Living Up to the Superwoman Standard
This writer says lives can be saved if the high expectations forced upon black women are reduced.
A few weeks ago, a childhood friend admitted at a party that she hadn't been socializing much because she had been suicidal and had moved home to get some help. That was the best thing I had witnessed in a while -- a black woman publicly acknowledging her vulnerability, her struggle with suicidal thoughts and eventual decision to get help. I believe her letting us know was a way for her to say that if anyone else was dealing with these issues, then they could talk openly about it as well or use her as a resource.
I thought about my sister's best friend who committed suicide eight years ago and how we all thought she was "superwoman" prior to the devastating loss. This woman was brilliant, incredibly accomplished, financially stable, attractive, family-oriented and a community servant, yet she suffered silently from depression and mental illness. I believe that she was afraid to tell people about her challenges because it was not in step with her strong black woman mandate.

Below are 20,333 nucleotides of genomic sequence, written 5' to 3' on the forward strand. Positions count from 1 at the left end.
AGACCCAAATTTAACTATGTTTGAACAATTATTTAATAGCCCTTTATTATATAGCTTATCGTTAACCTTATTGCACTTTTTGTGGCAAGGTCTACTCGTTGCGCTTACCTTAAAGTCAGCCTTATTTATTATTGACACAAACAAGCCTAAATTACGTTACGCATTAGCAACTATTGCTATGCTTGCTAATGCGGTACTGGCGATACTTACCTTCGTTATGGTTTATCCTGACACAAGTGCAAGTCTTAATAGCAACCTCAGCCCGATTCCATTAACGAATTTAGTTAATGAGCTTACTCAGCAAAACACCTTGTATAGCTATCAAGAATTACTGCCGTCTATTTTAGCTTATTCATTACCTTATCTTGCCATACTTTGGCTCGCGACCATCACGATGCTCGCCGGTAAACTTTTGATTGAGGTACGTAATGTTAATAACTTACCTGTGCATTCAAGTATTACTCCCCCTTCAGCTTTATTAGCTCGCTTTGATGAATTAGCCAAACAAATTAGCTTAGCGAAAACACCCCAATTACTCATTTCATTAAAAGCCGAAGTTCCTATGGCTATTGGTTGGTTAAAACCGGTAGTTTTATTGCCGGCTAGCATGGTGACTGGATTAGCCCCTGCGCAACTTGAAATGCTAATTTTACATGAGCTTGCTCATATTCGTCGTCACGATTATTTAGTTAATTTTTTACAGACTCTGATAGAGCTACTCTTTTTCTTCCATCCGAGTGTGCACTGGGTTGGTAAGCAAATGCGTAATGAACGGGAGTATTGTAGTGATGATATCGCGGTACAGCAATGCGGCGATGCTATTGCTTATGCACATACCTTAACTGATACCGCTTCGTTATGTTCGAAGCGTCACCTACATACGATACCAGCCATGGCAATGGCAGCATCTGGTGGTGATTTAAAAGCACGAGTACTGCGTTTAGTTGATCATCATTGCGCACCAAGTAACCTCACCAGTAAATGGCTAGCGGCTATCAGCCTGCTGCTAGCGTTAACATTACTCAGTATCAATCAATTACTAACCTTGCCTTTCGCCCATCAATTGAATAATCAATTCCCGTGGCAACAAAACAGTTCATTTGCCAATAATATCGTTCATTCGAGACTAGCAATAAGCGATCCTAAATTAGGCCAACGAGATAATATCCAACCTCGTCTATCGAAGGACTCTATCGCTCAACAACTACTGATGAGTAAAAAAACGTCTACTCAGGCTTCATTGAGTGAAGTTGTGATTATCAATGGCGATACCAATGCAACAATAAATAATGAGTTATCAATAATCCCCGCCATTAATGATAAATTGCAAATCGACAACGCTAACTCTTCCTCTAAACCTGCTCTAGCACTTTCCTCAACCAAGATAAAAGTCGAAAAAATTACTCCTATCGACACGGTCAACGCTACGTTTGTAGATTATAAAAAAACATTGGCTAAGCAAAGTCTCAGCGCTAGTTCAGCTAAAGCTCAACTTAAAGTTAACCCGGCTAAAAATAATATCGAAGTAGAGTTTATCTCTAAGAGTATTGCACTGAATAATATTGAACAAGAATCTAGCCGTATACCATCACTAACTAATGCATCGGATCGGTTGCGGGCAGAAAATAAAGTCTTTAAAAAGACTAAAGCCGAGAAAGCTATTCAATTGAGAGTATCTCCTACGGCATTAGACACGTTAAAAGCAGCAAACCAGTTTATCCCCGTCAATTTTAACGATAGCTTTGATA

Look at what happens when "realness" or "vulnerability" is discovered. Folks go in for the kill (see Lisa Nicole Carson, Fantasia Barrino or Lauryn Hill); instead of being supportive and acknowledging their issues, we ridicule them for being "crazy." Isn't it just as crazy for folks to focus on Hill's tax issues, when they know that she has been struggling to hold it together over the years in a very public way? Should she have paid taxes? Absolutely. If you're struggling to get out of bed or to put one foot in front of the other each day, then maybe paying taxes should not be the first or last thing on your mind. In our society, there's no room for that analysis, especially as it relates to a black woman.
The popular notion that black women are "superwomen" has real consequences on our lives. This myth needs to be put to rest before more black women are laid to rest.
Nsenga K. Burton, Ph.D., is editor-at-large for The Root. Follow her on Twitter.